The Abbasid Caliphate was the third of the four great Muslim caliphates of the Arab Empire. The Abbasid dynasty descended from Muhammad's uncle, Al-Abbas ibn Abd al-Muttalib, from whom the dynasty takes its name. They overthrew the Umayyad to take the power and formed the capital at Baghdad.
Coins of Abbasid have set up a new chapter in the study Numismatics. Abbasid coins differed only slightly from those of their precursors; the Umayyads. They issued gold Dinar, Silver Dirham, and Copper Fals. The earliest Abbasid gold dinars minted in 750 and were struck either in Damascus or in Kufa, the first Abbasid capital. They improved the aspects of coins using a more elegant form of Kufic script. Old coins of Abbasid were a continuation of the minting practices of the Umayyads. Abbasid Dirham bears the traditional formula on its obverse, the Kalima ‘La Ilaha Illallahu Wahdahu Lasharikalahu’ while the reverse of Abbasid Dirhams reads ‘Muhammadur Rasulullah’.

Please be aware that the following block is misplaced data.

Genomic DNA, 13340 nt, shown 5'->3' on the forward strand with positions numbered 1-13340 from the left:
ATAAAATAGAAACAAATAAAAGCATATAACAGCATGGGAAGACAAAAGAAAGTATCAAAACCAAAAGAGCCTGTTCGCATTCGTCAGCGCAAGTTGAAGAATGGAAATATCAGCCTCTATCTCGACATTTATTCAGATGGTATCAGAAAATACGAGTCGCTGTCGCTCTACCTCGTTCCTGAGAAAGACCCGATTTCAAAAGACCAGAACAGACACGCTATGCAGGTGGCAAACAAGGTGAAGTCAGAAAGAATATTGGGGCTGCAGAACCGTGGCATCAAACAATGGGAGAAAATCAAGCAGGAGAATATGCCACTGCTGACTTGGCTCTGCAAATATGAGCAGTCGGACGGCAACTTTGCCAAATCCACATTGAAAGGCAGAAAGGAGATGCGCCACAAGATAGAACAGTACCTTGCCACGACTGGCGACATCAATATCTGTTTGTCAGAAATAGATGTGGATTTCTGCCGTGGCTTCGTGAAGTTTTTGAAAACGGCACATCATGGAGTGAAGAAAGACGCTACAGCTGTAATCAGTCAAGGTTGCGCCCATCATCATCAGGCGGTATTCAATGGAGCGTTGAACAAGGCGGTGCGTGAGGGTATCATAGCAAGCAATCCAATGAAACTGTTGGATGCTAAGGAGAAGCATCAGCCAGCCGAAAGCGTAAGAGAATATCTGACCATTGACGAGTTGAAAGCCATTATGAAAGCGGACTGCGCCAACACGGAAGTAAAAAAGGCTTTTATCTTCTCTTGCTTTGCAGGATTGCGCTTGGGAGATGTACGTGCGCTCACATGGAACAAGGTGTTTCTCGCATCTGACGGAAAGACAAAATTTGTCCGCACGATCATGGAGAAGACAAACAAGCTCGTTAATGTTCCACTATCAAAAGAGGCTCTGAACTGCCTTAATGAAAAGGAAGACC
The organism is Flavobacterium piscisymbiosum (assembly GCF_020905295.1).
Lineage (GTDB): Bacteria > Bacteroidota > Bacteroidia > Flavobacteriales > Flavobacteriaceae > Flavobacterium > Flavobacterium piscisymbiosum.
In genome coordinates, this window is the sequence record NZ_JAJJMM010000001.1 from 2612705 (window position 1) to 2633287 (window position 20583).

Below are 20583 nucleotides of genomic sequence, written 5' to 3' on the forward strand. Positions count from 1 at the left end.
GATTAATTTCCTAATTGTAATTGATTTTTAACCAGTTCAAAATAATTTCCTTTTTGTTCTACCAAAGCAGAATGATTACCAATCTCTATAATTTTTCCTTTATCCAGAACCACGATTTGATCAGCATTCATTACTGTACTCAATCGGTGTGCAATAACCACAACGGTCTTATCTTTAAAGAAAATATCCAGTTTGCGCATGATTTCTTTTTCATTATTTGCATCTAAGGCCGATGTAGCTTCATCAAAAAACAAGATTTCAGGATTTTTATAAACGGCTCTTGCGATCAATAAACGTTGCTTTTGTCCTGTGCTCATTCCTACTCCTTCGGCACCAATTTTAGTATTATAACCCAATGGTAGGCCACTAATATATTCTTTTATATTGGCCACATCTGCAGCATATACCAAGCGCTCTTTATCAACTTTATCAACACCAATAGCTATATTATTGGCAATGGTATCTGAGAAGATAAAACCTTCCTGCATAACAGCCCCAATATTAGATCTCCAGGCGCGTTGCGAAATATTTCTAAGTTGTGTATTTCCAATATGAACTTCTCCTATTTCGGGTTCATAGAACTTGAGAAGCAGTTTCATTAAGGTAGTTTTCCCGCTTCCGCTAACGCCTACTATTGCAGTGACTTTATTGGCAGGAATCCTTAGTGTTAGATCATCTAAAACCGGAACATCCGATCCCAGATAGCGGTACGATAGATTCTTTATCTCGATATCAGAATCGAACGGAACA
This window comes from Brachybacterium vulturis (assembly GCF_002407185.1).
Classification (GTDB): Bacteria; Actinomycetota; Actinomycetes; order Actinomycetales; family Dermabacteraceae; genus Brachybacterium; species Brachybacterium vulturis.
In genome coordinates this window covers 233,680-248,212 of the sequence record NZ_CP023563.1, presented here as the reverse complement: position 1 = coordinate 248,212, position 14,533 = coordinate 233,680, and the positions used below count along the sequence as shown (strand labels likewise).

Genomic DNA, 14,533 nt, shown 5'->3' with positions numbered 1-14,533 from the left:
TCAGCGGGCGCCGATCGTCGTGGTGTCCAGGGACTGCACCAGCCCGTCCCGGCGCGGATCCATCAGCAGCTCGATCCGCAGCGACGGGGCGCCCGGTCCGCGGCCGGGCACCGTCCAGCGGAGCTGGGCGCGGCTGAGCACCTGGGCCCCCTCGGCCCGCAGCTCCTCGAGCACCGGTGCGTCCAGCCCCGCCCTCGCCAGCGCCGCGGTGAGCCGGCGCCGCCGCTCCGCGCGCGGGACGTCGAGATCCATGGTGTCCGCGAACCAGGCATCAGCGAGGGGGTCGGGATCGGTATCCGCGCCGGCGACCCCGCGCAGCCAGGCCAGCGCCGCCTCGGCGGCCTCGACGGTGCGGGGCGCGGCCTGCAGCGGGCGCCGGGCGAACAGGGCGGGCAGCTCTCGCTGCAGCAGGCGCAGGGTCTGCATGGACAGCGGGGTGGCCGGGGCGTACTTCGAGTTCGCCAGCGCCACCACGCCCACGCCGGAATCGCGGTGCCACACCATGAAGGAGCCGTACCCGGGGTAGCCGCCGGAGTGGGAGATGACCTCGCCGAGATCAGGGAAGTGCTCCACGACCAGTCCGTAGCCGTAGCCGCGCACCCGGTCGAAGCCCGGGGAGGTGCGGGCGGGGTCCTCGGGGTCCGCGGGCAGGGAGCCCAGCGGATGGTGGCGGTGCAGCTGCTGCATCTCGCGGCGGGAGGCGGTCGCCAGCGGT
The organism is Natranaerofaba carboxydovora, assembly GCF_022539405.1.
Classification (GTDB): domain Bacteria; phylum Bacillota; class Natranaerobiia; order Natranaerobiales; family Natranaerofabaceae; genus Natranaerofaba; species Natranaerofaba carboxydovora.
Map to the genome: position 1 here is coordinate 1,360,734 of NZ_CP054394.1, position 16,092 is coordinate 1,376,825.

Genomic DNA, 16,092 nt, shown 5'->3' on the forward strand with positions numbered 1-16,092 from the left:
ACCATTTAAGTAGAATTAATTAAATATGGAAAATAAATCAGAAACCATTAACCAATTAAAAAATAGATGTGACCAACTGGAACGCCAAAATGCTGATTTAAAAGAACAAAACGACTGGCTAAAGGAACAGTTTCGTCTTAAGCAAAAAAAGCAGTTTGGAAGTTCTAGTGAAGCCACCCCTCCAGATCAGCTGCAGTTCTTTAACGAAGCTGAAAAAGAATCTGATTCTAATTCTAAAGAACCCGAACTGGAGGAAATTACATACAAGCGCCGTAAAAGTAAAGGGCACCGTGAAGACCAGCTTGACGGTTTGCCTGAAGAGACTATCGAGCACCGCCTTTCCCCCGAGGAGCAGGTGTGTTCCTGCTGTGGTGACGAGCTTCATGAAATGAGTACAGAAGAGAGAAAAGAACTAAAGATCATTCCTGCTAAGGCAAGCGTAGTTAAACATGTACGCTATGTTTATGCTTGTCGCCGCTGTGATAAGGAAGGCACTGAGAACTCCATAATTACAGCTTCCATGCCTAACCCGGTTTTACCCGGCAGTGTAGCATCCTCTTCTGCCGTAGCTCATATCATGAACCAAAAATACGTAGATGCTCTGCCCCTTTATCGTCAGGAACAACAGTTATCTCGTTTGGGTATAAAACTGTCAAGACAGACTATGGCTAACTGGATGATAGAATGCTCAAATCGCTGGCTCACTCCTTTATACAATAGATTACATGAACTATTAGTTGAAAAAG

Toward the end of the Abbasid reign, from 1160 to 1258, a series of poorly struck, lightweight coins were issued in Baghdad. After that, the Abbasid Caliphate lost central control. The western portion of the domain fell to the Idrisids and Fatimids as well as the Umayyads of Spain, while the core of the empire was in the hands of the Caliphal Turkish guards and their subsequent dynasties.
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